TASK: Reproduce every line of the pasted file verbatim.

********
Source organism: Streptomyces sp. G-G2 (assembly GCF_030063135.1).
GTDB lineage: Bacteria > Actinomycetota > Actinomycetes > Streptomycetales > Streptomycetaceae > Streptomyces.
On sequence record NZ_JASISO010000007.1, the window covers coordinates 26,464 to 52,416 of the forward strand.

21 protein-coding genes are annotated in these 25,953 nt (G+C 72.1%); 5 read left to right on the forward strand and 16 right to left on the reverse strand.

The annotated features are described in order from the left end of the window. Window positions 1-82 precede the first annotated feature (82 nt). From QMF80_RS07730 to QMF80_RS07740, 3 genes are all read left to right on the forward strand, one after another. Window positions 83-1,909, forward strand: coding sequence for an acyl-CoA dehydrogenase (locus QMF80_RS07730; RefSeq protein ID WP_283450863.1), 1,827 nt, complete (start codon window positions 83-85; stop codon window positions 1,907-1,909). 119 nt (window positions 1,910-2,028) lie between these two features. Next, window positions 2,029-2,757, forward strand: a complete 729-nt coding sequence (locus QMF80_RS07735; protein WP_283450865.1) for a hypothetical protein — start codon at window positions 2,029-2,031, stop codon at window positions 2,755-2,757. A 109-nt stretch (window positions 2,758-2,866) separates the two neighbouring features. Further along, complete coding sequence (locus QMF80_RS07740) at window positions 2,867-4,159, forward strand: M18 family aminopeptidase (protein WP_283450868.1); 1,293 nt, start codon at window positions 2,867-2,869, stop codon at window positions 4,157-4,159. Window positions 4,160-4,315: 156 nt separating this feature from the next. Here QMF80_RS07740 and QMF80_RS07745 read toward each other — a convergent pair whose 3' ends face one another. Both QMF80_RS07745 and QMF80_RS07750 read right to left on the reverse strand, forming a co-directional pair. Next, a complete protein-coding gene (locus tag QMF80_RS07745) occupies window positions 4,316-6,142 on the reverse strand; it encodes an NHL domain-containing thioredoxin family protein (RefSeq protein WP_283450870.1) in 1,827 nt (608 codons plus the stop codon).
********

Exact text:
Source organism: Streptomyces sp. G-G2 (assembly GCF_030063135.1).
GTDB lineage: Bacteria > Actinomycetota > Actinomycetes > Streptomycetales > Streptomycetaceae > Streptomyces.
On sequence record NZ_JASISO010000007.1, the window covers coordinates 26,464 to 52,416 of the forward strand.

21 protein-coding genes are annotated in these 25,953 nt (G+C 72.1%); 5 read left to right on the forward strand and 16 right to left on the reverse strand.

The annotated features are described in order from the left end of the window. Window positions 1-82 precede the first annotated feature (82 nt). From QMF80_RS07730 to QMF80_RS07740, 3 genes are all read left to right on the forward strand, one after another. Window positions 83-1,909, forward strand: coding sequence for an acyl-CoA dehydrogenase (locus QMF80_RS07730; RefSeq protein ID WP_283450863.1), 1,827 nt, complete (start codon window positions 83-85; stop codon window positions 1,907-1,909). 119 nt (window positions 1,910-2,028) lie between these two features. Next, window positions 2,029-2,757, forward strand: a complete 729-nt coding sequence (locus QMF80_RS07735; protein WP_283450865.1) for a hypothetical protein — start codon at window positions 2,029-2,031, stop codon at window positions 2,755-2,757. A 109-nt stretch (window positions 2,758-2,866) separates the two neighbouring features. Further along, complete coding sequence (locus QMF80_RS07740) at window positions 2,867-4,159, forward strand: M18 family aminopeptidase (protein WP_283450868.1); 1,293 nt, start codon at window positions 2,867-2,869, stop codon at window positions 4,157-4,159. Window positions 4,160-4,315: 156 nt separating this feature from the next. Here QMF80_RS07740 and QMF80_RS07745 read toward each other — a convergent pair whose 3' ends face one another. Both QMF80_RS07745 and QMF80_RS07750 read right to left on the reverse strand, forming a co-directional pair. Next, a complete protein-coding gene (locus tag QMF80_RS07745) occupies window positions 4,316-6,142 on the reverse strand; it encodes an NHL domain-containing thioredoxin family protein (RefSeq protein WP_283450870.1) in 1,827 nt (608 codons plus the stop codon).